Richard Holden’s Beef Wellington

Richard Holden’s Beef Wellington

This summer we’ve teamed up with trained chef and BBQ master Richard Holden to produce a series of restaurant-worthy recipes to help curb our appetites while in lockdown. From British classics to Mediterranean favourites, Richard’s Lockdown Menu brings the flavours and quality of the foods we’re all missing to our own kitchens.

Ensuring a beef wellington is perfectly cooked for your liking is pretty impossible without cooking by temperature, and it’s a tragedy to cut into it after all of your hard work and discover that it is over or under done. The temperatures for rare, medium and well done beef are 52°C, 60°C and 71°C, but the temperature of the beef continues to rise while it rests, so it’s best to cook it a little under the final temperature that you would like it to be. Richard cooked this tender beef wellington to 48°C to produce the perfect medium rare finish.

 

Ingredients
1kg centre cut beef fillet
Salt & pepper
Rapeseed oil

For the duxelles
500g chestnut mushrooms, finely chopped
Knob of unsalted butter
Rapeseed oil
Sprigs of fresh thyme
Salt & pepper
A little freshly grated nutmeg

For the chive pancakes
100g plain flour
2 eggs, large
100ml whole milk
½ packet chives, finely chopped
Salt & pepper
Unsalted butter

Dijon mustard
500g all butter puff pastry
2 eggs, beaten

Method

1. Drizzle 2 tbsp of rapeseed oil into a medium roasting tray and season with salt and pepper. Pat the fillet dry and roll in the seasoned oil until coated evenly all over.
2. Heat a frying pan on a medium-high heat and add the fillet. Sear evenly all over to create that beautiful caramelisation and crust. This will take minutes as you are just searing the outside, the inside should still be raw. Remove from the pan and place in the fridge on a plate.
3. To make the duxelles heat a knob of butter and a little oil in a frying pan over a medium high heat. Add the thyme and mushrooms. Season with salt and pepper, and a little freshly grated nutmeg. Cook in batches if necessary but don’t overcrowd the pan. The mushrooms will reduce in size and begin to caramelise, and you need to continue cooking until all of that savoury umami liquid has boiled off and reduced to an intensified flavour that coats the mushrooms. Remove from the pan to a clean plate and place to one side to cool.
4. To make the chive pancakes add the flour to a bowl and crack in the eggs. Whisk until they are fully combined and the paste is thick and smooth. Add half of the milk and whisk gently to loosen the mixture, ensuring it’s smooth before adding the remaining milk. Season with salt and pepper and mix in the chives.
5. Heat a knob of butter with a dash of oil in a frying pan on a medium high heat and add enough batter to coat the base of the pan when swirled around. Flip when golden on the bottom and cook on the second side until golden also. Remove from the pan to a sheet of parchment and place a piece of kitchen paper over to soak up any excess fat. Repeat with the remaining mixture until you have at least 4 pancakes to wrap around the beef fillet. Leave to one side to cool.
6. Flour a work surface and remove the puff pastry from the packet. Flour a rolling pin and begin rolling out the pastry to a rectangle 40cm x 30cm (15in x 1in). Transfer to a piece of parchment and a baking sheet and chill in the fridge until required.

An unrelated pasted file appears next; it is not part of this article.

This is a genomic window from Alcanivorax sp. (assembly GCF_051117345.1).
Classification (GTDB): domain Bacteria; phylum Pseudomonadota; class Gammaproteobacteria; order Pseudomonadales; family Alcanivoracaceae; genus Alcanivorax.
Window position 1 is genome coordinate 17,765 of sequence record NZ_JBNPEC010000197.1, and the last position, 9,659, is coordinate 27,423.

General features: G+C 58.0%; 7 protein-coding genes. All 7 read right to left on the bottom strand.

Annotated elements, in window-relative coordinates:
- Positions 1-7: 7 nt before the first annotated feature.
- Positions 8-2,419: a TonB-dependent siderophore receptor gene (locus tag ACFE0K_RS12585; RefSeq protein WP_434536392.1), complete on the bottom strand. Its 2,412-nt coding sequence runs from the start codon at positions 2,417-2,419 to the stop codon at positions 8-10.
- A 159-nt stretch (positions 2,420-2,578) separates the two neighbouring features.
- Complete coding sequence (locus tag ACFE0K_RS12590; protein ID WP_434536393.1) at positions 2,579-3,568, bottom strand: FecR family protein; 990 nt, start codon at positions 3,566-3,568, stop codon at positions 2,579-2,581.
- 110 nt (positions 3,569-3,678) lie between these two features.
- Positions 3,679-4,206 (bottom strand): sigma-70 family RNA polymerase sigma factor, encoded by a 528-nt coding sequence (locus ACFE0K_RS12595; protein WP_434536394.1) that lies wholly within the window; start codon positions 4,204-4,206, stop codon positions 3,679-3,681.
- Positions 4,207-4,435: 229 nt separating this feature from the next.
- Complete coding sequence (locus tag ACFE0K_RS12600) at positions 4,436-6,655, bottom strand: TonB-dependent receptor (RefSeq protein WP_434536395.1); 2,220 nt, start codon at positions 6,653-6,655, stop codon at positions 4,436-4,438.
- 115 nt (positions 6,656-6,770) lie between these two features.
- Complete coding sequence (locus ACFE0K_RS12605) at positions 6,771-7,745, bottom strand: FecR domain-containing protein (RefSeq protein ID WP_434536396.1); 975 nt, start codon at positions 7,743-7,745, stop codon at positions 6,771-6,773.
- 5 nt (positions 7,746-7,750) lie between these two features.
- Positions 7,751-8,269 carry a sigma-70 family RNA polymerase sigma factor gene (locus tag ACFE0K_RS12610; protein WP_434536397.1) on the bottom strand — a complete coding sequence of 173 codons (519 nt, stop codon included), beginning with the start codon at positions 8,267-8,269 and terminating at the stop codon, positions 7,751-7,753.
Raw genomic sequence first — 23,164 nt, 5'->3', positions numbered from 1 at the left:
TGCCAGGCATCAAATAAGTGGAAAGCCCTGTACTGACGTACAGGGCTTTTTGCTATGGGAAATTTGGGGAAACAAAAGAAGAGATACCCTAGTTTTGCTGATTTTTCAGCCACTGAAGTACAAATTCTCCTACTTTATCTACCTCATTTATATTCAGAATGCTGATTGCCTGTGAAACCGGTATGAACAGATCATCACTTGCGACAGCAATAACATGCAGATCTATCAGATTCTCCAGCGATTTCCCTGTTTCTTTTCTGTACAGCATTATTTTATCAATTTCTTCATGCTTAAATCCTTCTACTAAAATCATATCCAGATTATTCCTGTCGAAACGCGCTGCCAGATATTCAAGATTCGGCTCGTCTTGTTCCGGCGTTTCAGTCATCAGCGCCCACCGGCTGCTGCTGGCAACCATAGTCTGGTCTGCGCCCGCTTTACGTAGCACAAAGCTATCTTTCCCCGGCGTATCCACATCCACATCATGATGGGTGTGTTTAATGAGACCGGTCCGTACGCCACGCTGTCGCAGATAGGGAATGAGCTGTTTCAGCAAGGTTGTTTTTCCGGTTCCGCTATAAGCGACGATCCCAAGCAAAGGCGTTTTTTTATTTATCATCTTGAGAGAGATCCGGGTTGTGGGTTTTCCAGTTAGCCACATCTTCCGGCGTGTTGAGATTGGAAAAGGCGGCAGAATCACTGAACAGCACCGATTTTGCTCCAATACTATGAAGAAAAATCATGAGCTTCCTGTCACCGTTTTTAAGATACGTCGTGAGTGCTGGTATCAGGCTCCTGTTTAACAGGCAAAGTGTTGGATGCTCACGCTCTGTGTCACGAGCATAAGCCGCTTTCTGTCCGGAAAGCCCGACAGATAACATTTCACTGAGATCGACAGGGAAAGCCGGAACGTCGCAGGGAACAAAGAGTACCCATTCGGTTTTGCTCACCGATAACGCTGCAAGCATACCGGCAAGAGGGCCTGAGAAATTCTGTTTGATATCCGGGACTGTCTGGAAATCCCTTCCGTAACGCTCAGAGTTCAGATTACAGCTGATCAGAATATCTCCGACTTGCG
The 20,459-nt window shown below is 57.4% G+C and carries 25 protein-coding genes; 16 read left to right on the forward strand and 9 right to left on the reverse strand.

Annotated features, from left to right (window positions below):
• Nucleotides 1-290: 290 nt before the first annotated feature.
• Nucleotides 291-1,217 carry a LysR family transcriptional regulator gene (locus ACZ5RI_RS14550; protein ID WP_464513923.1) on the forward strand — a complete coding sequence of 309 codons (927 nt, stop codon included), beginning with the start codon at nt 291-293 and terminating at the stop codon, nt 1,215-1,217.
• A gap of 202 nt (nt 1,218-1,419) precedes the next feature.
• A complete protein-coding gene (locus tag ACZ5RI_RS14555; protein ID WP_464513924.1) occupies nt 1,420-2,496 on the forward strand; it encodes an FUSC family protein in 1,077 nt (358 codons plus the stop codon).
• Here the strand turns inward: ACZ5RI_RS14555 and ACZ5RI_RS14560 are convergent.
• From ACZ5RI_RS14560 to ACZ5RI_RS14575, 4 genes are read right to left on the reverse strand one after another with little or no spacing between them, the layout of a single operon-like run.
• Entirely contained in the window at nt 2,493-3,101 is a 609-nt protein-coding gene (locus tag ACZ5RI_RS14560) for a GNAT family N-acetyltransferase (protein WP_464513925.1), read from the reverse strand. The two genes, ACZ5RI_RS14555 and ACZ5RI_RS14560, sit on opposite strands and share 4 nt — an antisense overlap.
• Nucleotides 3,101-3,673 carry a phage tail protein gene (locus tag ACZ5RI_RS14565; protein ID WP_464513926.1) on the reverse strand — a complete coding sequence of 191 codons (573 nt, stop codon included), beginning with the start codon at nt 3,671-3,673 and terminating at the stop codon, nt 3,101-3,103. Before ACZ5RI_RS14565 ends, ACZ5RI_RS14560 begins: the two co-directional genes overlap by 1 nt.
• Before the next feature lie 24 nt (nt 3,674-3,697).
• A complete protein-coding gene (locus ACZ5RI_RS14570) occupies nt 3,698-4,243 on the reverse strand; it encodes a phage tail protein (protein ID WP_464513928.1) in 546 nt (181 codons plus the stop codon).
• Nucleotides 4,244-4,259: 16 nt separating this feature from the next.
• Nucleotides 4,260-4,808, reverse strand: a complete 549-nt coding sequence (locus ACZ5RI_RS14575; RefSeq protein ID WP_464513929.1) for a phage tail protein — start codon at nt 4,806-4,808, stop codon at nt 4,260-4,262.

7. Remove the beef fillet from the fridge and brush 2 tablespoons of Dijon mustard all over the beef.
8. On a sheet of parchment lay out 3 of the pancakes in a row, the length of the beef fillet plus enough to wrap up each end. Spread two thirds of the mushroom duxelles on the pancakes and place the fillet on top. Spread the remaining third of duxelles on the top of the beef and place the fourth pancake on top. Use the parchment to wrap the pancakes around the fillet and tuck the ends in. Wrap this tightly in clingfilm to hold everything firmly together and chill in the fridge for 30 minutes.

9. Using the parchment, lift the pastry from the tray and place on a floured work surface. Depending on the size of your beef and its accompaniments you may need to further roll out the pastry so that there is an inch or so overlap once it’s wrapped around the beef. Round off the corners by cutting away the excess to stop the ends being too bulky when all wrapped up.
10. Remove the beef from the fridge and discard the clingfilm wrap. Carefully unwrap the parchment, keeping the pancakes in place around the fillet. Place it in the centre of the pastry and begin to wrap everything up, starting with the long ends first. Make sure the pastry is wrapped tightly around the wellington and seal all edges with a little egg wash. Next bring in the 2 ends, trimming any excess overlapping pastry if necessary, and seal these also with egg wash. Egg wash the outside and to decorate (optional) score the pastry lightly using the back of a paring knife to create a pattern of your choice. Use the sheet of parchment to transfer the whole thing back onto a medium baking sheet and chill for at least an hour in the fridge, or overnight if making ahead.

11. Heat the oven to 220°C fan and place a baking sheet on the middle shelf to preheat.
12. Remove the wellington from the fridge and egg wash one more time. For an intense golden finish separate the yolk and mix with a dash of water and use this to paint on the final glaze!
13. Use the parchment to transfer onto the preheated baking sheet and bake for 25 minutes until the pastry is beautifully golden and crispy and the temperature in the centre of the meat reaches 48°C. If it isn’t warm enough, reduce the oven temp to 200°C and continue cooking a bit longer.
14. Once cooked, leave to rest for 20 minutes then slice to serve the perfect medium rare wellington.

 

Read more from Richard’s Lockdown Menu:

Lemon Meringue Cupcakes 

 



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